Just throwing really hard does not a great closer make, but Parnell’s marked improvement in 2010 bodes well for his future and he appears a viable candidate to close out games in 2011.

But that’s probably it for reasonable internal options. Former Nats closer Chad Cordero pitched decently over 16 innings at Buffalo and a guy named Manuel Alvarez dominated High-A and Double-A hitters over 72 2/3 innings, but both seem like mega-longshots.

The worst move, I think, would be to go out and spend a ton in terms of money or prospects on a name-brand closer. If the Mets are going to have limited resources to throw around this offseason, it would seem a big mistake to allocate any big portion of them toward a widely overvalued position best filled from within.

8 thoughts on “So who’s gonna be the Mets’ closer next year?

  1. I can set aside steroid use or allegations.
    I can understand a mis-understanding between a player and some mistress.
    Hell, I’d even forgive a player being a jerk by not signing an autograph to some kid.

    My ethics are pretty liberal but I can not and will not stand for domestic violence. I don’t care how good a player is, if I were ever running a team, there would never ever be a Brett Myers or a Francisco Rodriguez on my team.
    Charges or not…

    • Benny, I agree w/ you. There’s no excuse for that kind of behavior. With the new charges against him the Mets have more evidence in their favor when they meet the arbitrator vs. the MLBPA later this year. They have to get rid of this cancer one way or another. And I’m hoping the D.A. convicts him and sends him to jail. But knowing how celebrities get cushy plea bargains it’s a safe bet Rodriguez does little or no time with only house arrest & community service. If it were you or I we’d get the maximum sentence. Justice isn’t always blind, and sometimes it’s just stupid.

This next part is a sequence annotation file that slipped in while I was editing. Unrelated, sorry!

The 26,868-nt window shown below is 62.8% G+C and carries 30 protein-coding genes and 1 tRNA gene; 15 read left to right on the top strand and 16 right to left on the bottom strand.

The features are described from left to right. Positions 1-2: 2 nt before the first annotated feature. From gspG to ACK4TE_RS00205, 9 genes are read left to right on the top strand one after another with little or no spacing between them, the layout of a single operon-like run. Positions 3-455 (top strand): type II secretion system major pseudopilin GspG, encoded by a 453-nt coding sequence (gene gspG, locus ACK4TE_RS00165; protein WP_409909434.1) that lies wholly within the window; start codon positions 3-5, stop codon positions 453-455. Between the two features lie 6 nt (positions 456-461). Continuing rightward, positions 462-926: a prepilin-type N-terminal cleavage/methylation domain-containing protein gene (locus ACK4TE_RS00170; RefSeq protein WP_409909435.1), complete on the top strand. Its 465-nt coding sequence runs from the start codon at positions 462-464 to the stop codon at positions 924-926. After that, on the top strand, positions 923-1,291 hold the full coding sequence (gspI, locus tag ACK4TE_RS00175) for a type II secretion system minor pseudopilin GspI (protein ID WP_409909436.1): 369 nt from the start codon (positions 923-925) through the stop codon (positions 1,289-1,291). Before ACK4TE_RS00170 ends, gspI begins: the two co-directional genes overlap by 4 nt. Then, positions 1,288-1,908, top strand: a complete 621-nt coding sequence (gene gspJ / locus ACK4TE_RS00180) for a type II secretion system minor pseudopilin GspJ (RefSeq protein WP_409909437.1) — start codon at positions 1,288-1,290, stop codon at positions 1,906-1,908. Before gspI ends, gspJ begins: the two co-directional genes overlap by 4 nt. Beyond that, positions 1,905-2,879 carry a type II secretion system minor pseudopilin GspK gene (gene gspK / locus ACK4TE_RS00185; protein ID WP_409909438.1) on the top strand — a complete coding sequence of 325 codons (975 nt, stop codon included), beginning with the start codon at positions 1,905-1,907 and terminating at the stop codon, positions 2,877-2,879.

2. It’s so hard to say without knowing what the front office looks like.

    Because if this was last year and I knew Minaya was returning, I’d assume he’d do something mind-numbingly stupid like trading for Jonathan Papelbon and giving him an absurd extension.

  3. you can argue that it is never a good idea to pay major dollars for a “name brand” closer. Very rarely works out, especially when you have limited payroll resources.

    As to the K Rod mess, I think yo can’t jump to conclusions. At this point, lots of rumors and inuendo, and anything a lawyer says in public has to be taken with a mound of salt.

    Sure you can say “if X and Y, then you have to do “P and Q”, but at this point, we really don’t know what X and Y are, or if they are true.

    And if you have ever had close association to a nasty domestic situation (divorce, not even talking actual physical abuse), you know they are extremely messy, and often include a lot of exaggerations if not flat out lies.